Oh, HTMB, I'm kind of surprised you didn't know that. Yes, the juniper berries are the key, distinctive flavor loaned to gin.
This is only my second attempt at the limoncello, and there are sooooooooooo many recipes, many of which conflict one another with debates galore. But, I settled on a recipe from someone who has made it for years and, knows what he's doing.
I have such a huge crop this year after last year's mediocre crop. I guess they needed a rest...
We have citrus trees scattered throughout protected areas in north central Florida, but on a very small scale. Most of the trees I've seen this year are, like yours, loaded with fruit. It's certainly a nice bonus to be able to go out into the yard and pick lemons, grapefruit, oranges and tangerines.
My family started growing citrus as a business in the central Florida area of Tampa in the late 19th century. Growing up, my home was in the middle of a 40 acre orange grove. But the citrus industry has changed in the state of Florida over the last 150 years. Many trees and crops were destroyed by freezes. Some growers gave up on the citrus industry and either planted other crops or sold their land, while others replanted citrus trees and gave it another go.
For the most part, my family replanted, but then a disease called tristeza began to infect trees grown on sour orange rootstock. Over time, all my family's groves were destroyed. While other growers replanted using a different type of rootstock, my branch of the family stopped growing citrus all together.
Now those who have continued to have success with tristeza-resistant rootstocks are losing trees to the Asian citrus psyllid, and it appears the commercial citrus industry in the state of Florida may eventually be a thing of the past.
I have heard about that and believe something similar has happened here. There was much chatter about a type of leaf minor here as well.
Gratefully, I have not been afflicted save a few bouts of white fly which are manageable.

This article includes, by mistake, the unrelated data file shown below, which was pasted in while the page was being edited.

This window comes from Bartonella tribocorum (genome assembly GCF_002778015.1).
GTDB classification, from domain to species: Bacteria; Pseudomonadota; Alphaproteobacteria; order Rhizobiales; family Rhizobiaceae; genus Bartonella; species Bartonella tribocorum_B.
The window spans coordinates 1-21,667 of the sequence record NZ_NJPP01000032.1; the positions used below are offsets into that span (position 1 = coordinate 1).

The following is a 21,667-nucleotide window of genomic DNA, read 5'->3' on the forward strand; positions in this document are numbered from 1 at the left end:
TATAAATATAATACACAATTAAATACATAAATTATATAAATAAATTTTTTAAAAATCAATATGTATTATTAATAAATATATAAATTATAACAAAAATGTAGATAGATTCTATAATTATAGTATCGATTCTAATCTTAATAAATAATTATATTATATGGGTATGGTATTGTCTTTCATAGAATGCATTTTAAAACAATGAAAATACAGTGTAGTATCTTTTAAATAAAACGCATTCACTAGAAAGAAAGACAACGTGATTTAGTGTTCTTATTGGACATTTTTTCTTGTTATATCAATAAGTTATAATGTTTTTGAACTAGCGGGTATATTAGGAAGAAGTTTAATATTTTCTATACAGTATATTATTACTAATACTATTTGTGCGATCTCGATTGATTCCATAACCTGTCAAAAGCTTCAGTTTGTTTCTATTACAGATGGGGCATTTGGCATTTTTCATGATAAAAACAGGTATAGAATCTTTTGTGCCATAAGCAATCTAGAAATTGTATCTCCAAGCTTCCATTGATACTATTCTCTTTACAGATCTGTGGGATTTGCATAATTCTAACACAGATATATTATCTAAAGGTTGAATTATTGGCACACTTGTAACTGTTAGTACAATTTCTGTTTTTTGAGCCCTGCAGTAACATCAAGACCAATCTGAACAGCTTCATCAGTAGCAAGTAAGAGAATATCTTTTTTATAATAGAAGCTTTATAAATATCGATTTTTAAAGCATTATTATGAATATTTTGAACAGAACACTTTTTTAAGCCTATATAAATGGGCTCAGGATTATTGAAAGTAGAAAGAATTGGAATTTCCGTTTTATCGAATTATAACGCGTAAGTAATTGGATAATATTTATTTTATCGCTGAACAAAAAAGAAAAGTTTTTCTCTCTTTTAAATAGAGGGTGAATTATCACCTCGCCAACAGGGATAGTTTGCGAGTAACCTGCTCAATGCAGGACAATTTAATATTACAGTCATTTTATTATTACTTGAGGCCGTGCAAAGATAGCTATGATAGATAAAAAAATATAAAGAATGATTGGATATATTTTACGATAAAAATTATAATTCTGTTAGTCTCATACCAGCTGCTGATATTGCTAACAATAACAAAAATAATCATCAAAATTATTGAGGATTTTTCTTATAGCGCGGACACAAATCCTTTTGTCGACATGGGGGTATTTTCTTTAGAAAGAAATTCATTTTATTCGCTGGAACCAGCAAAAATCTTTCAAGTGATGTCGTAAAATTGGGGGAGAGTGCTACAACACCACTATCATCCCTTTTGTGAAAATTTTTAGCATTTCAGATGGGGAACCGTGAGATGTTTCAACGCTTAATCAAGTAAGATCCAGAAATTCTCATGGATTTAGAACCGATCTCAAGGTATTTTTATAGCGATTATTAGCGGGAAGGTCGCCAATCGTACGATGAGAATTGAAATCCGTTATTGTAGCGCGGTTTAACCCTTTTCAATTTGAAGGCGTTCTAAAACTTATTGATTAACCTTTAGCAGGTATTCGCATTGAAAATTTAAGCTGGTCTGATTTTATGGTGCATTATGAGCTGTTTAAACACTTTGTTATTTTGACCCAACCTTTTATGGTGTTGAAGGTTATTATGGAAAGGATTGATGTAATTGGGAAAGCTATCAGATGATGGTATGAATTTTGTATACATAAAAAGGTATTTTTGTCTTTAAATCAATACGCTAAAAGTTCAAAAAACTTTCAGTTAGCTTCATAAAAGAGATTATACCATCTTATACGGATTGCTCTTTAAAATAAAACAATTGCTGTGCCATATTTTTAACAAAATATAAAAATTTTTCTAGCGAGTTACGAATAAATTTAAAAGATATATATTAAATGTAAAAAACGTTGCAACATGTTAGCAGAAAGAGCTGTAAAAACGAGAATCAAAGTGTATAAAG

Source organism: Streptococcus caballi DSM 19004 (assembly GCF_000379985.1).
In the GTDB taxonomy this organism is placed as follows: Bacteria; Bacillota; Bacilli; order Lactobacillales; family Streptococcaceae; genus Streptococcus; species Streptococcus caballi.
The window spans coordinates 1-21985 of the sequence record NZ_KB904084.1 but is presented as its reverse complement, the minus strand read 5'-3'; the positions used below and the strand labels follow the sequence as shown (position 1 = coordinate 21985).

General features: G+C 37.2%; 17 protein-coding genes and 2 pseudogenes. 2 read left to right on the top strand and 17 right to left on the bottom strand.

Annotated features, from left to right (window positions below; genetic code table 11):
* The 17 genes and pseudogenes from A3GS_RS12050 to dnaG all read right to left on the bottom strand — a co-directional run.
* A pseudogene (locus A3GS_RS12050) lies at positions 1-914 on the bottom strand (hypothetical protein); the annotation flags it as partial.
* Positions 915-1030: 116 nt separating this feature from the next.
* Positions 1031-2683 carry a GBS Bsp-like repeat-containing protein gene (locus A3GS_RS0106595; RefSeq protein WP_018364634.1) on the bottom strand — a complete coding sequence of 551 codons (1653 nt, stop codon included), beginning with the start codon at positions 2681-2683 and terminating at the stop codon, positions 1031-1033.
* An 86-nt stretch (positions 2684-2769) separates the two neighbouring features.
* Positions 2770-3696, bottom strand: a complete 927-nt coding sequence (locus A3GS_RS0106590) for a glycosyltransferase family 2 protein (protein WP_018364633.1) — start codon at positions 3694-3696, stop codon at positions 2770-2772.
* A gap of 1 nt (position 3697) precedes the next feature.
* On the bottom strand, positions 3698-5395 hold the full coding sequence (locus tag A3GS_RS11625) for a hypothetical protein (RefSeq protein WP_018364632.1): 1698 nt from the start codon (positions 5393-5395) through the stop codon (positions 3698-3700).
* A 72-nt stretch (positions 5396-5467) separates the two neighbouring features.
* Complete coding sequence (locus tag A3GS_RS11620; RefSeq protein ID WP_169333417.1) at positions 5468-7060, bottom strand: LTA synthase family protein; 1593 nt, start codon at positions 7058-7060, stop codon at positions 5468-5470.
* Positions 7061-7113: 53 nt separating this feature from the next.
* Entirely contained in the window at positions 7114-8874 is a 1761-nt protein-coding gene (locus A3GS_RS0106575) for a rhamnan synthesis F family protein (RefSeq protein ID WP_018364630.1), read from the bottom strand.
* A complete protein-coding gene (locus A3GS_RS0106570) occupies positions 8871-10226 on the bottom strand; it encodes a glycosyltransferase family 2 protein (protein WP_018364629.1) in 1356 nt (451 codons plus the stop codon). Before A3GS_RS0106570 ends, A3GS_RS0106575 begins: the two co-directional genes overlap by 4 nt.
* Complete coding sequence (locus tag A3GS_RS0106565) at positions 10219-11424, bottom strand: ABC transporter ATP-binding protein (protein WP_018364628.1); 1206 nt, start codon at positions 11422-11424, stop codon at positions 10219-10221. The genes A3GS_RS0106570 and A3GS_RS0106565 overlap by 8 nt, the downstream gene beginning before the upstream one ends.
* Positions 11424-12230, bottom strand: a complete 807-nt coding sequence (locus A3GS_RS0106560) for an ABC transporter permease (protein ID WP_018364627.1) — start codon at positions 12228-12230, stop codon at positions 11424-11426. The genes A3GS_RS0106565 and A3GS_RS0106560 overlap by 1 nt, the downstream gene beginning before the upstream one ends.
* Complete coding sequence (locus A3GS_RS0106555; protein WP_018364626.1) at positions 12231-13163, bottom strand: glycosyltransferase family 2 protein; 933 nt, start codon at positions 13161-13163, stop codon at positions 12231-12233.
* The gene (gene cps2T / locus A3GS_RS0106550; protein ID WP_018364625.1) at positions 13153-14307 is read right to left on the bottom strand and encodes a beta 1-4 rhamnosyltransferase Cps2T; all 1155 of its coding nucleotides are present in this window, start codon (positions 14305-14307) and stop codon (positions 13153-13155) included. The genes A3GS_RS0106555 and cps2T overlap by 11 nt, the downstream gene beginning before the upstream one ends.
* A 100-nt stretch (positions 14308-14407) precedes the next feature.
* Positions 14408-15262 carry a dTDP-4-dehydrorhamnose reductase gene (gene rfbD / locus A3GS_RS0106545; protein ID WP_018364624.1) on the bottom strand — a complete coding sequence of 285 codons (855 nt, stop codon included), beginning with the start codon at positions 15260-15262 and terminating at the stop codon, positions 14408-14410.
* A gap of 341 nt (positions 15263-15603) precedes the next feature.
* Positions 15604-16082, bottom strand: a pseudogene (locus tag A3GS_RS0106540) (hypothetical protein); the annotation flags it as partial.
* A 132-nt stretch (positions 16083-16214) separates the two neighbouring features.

I like to think it's because I have never used any kind of insecticide and have a healthy ecosystem going on.
The only problem I have is the opossum chomping my blood oranges. What baffles me is I know of two people in my immediate neighborhood who have blood orange trees burgeoning with fruit and no indications of opossum activity. I may just do away with the one tree all together. It's so frustrating!
I was going to inquire about the temperature there as it seemed unlikely such a gem would ripen in that chill. Still, I was so taken aback by it's beauty. Pity she will may not ripen,but, then again, given the capricious forces of nature, do not give up hope.
Golly I've missed some lovely photos ! Kerouac's #133 - where were those beautiful cornflowers? And Htmb's #137 revealing the grapes I hoped to see in September but alas they were already picked!
I noticed these shy little pink wild flowers growing partially shaded on the sand dunes. Tried to look them up and know for sure it is not Plectranthus because it is very low growing and as you can see almost hidden from view, the sun and the wind.
Not erica Bixa, but cotoneaster horizontalis. That and the ivv are planted against the back wall of our garage to blend it into the garden. The horizontalis has been spread all over the place as the birds eat the berries and then plant the seeds ready manured. The bluebells are a wild addition which crept into the garden when we weren't looking.
Man is not lost, only temporarily uncertain of his position